Response imbalance therapy is a new alternative for the treatment of Obsessive Compulsive Disorder (OCD) that, so far, looks promising.
OCD is a very common disorder, in fact, we can all meet someone who has it, but we don't know how to help you.
For those who suffer from OCD, life becomes very distressing, especially when they are aware of the valuable time at stake.
Luckily, every day the affected person has the possibility to start a treatment and change their reality completely.
What is the TOC?
This disorder is so complex that the World Health Organization has considered it as one of the main causes of disability, especially for individuals whose ages range between 15 and 44 years, as indicated by some studies.
Research in the area defines obsessive compulsive disorder as:
"An intense anxiety disorder, with recurring obsessions or compulsions that consume a lot of time or cause a marked discomfort or significant deterioration in daily functioning."
What are obsessions and compulsions about?
The inquiries on this subject show that obsessions can be defined as:
"Any thoughts, images or impulses that come to mind on a recurring basis, persistent that are experienced at some point in the disorder as intrusive and inappropriate and that cause significant anxiety or discomfort."
Instead, compulsions are:
"The behaviors that the person who has obsessions perform to lower anxiety, which are becoming repetitive, illogical and require time, in addition to only lowering the anxiety momentarily."
So, as experts have emphasized, obsessions can contemplate:
- Feeling afraid of getting contaminated, or germs.
- Feeling anxious about the idea of missing something.
- Worrying that something bad could happen to the person or others.
- Have unwanted thoughts.
- Taboos about sex.
- Keep objects symmetrically, among others.
Compulsions may include:
- Wash or excessively clean a part of the body.
- Store unnecessary objects.
- Sort things accurately.
- Check that the oven is off, or the door closed.
- List things repeatedly, among others.
What is Response Imbalance Therapy for OCD?
This therapy allows those affected can carry out their own treatment, without having to be present in a consultation, but to do it in the same scenario where the symptoms arise.
By applying the response imbalance therapy the symptoms may decrease, or be completely eliminated in eight sessions a week, dedicating about fifteen minutes daily.
One of the advantages of this type of therapy is that the results mean a reduction of stress for patients, as well as for therapists.
The Response Imbalance Therapy (RDx), is a different option to the treatments that have traditionally been used and that is why it has been so attractive.
This therapy is not focused on what causes the symptoms in the patient, but rather establishes a link, in a controlled manner, between symptomatic behavior and positive activity It is done daily.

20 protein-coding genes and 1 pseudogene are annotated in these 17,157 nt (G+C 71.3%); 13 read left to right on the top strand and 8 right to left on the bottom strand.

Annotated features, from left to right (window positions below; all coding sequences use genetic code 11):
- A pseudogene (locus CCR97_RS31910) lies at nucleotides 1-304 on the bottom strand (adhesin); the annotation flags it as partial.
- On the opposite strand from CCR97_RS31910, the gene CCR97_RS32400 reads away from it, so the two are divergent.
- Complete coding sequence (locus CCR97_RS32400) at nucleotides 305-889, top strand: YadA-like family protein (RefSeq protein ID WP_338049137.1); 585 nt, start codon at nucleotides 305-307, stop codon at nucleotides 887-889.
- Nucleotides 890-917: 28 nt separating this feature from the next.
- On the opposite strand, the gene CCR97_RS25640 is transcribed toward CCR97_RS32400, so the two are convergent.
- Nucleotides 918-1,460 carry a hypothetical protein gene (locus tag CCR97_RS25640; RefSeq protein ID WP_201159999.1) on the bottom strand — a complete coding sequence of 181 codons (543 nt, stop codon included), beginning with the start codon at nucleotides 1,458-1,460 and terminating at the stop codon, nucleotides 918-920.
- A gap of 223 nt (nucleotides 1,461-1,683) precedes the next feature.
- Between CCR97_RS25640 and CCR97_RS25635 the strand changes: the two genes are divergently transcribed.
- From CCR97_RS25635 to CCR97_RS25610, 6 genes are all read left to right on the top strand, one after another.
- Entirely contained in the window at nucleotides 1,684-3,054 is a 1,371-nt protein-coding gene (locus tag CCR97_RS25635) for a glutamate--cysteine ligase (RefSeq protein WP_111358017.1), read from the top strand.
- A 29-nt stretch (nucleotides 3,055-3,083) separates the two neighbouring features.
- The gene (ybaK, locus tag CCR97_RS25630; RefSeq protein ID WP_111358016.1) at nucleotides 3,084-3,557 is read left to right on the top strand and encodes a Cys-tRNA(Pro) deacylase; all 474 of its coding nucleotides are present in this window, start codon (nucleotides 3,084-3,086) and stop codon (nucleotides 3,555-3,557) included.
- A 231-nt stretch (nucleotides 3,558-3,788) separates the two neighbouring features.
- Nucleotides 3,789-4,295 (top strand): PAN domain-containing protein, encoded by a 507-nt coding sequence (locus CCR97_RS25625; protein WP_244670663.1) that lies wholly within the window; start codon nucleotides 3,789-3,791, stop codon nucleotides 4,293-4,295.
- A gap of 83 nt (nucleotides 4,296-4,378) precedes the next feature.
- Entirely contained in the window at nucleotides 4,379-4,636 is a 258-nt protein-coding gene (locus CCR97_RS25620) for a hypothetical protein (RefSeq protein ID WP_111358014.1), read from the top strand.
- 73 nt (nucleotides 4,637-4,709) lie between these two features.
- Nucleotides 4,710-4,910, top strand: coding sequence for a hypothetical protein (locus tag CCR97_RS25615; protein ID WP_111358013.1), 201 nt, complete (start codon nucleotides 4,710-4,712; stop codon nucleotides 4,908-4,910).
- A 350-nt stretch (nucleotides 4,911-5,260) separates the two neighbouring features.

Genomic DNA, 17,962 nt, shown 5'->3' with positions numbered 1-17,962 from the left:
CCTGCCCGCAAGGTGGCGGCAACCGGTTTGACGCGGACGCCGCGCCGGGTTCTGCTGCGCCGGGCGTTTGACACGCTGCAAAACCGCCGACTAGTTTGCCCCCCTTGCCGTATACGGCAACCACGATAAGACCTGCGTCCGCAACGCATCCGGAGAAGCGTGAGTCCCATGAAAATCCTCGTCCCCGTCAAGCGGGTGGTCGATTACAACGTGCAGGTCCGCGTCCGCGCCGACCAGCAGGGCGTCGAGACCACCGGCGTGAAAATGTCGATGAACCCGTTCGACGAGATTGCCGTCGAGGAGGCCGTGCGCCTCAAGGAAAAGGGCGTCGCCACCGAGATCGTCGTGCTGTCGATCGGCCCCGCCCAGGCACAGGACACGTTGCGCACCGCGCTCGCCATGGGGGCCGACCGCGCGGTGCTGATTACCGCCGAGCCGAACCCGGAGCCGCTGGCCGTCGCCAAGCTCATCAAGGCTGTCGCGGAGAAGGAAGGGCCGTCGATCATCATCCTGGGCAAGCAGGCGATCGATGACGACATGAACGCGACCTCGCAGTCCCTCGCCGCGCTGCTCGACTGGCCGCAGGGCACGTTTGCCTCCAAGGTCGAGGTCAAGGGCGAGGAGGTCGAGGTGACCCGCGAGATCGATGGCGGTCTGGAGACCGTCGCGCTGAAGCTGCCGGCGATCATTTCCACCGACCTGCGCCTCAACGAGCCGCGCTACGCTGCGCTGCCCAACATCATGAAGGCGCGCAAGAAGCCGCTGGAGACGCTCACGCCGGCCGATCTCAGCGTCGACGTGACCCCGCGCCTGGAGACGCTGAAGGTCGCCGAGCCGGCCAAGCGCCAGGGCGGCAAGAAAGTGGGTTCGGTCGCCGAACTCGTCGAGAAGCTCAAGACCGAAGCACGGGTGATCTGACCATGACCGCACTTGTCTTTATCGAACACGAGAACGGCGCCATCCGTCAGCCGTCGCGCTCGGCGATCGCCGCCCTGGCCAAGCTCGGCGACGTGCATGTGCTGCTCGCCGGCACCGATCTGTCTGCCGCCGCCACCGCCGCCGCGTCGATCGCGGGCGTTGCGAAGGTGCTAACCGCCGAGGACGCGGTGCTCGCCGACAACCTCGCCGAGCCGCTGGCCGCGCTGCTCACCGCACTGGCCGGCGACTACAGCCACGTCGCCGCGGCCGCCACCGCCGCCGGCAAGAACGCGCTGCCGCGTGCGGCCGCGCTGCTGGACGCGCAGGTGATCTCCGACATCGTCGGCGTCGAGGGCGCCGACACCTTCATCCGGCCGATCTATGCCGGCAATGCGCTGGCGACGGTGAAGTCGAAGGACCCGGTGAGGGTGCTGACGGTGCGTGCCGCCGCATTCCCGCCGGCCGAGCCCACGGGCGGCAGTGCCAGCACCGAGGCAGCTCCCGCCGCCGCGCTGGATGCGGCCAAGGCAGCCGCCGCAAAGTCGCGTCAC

So, to access the positive activity it is necessary to reduce the negative behavior. That is, executing positive activity must be something that is won.
When this restriction is established - or this type of link is formed -, then the two behaviors go into imbalance, so patients will work to reduce symptomatic behavior in order to have a new balance.
Application example of Response Imbalance Therapy to treat OCD
The operation itself is simple, although you must be truly committed to its execution so as not to make "traps" that would completely invalidate the ultimate goal of the treatment.
Let's imagine a patient with OCD and washes his hands 18 times a day, not to mention the times when he should do it - just like when he used the toilet.
This same patient has a positive behavior that is watching television for an hour and a half a day.
According to RDx treatment, a link is established between being able to watch television and reduce the episodes in which the patient washes their hands.
During the first week you can work to reduce handwashing by half, that is, nine episodes.
As the daily wash episode decreases, it increases ten minutes to watch TV, these are deposited symbolically in a checkbook.
If the patient has not earned time, then he will not be able to watch television, but he has achieved it, he will not have deprivation.
Afterwards, work will continue to reduce the number of episodes of daily washing until it is completely eliminated.
For now, this type of therapy is the one that promises to be faster to treat OCD, although the authors who carried out the study have emphasized that perhaps it would not work for all patients equally, however, it is a good advance and A reason to see the future with optimism.
De la Torre-Luque, A., & Valero-Aguayo, L. (2017). Acceptance and Commitment Therapy as an Election Treatment for OCD: a Case Study. Psychotherapy Magazine. //doi.org/10.33898/rdp.v28i106.150
J.A. Yaryura-Tobias, F. Neziroglu, R.L. Pérez Rivera, T. B. (2002). Treatment of obsessive-compulsive disorder. Journal of Psychiatry of Uruguay.
Lóyzaga, C., & Nicolini, H. (2000). OCD Pharmacological Treatment. Mental health.
Pareja, M. (2001). Effective psychological treatments for obsessive compulsive disorder. Psicothema
Richard M. McFall, James Allison, Richard J. Viken, William Timberlake. Response-Disequilibrium Therapy: Clinical Case Studies.
TOC Obsessions and Compulsions. Cognitive treatment. (2011). Argentine Journal of Psychological Clinic.